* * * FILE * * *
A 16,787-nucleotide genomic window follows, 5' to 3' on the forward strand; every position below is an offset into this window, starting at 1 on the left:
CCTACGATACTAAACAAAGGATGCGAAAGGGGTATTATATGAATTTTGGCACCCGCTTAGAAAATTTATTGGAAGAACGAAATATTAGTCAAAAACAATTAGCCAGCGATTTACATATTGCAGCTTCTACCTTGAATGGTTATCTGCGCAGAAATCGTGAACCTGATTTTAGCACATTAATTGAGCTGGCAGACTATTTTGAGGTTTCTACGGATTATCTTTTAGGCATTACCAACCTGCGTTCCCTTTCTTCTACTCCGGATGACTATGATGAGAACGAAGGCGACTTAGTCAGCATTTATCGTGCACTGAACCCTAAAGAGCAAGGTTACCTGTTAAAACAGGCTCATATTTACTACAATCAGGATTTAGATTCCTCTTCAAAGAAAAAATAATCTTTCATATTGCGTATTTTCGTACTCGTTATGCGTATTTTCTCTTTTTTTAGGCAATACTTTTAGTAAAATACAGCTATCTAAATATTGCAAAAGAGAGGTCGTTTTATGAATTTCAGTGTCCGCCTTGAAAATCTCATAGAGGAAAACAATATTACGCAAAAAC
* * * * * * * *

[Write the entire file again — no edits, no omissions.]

A 16,787-nucleotide genomic window follows, 5' to 3' on the forward strand; every position below is an offset into this window, starting at 1 on the left:
CCTACGATACTAAACAAAGGATGCGAAAGGGGTATTATATGAATTTTGGCACCCGCTTAGAAAATTTATTGGAAGAACGAAATATTAGTCAAAAACAATTAGCCAGCGATTTACATATTGCAGCTTCTACCTTGAATGGTTATCTGCGCAGAAATCGTGAACCTGATTTTAGCACATTAATTGAGCTGGCAGACTATTTTGAGGTTTCTACGGATTATCTTTTAGGCATTACCAACCTGCGTTCCCTTTCTTCTACTCCGGATGACTATGATGAGAACGAAGGCGACTTAGTCAGCATTTATCGTGCACTGAACCCTAAAGAGCAAGGTTACCTGTTAAAACAGGCTCATATTTACTACAATCAGGATTTAGATTCCTCTTCAAAGAAAAAATAATCTTTCATATTGCGTATTTTCGTACTCGTTATGCGTATTTTCTCTTTTTTTAGGCAATACTTTTAGTAAAATACAGCTATCTAAATATTGCAAAAGAGAGGTCGTTTTATGAATTTCAGTGTCCGCCTTGAAAATCTCATAGAGGAAAACAATATTACGCAAAAAC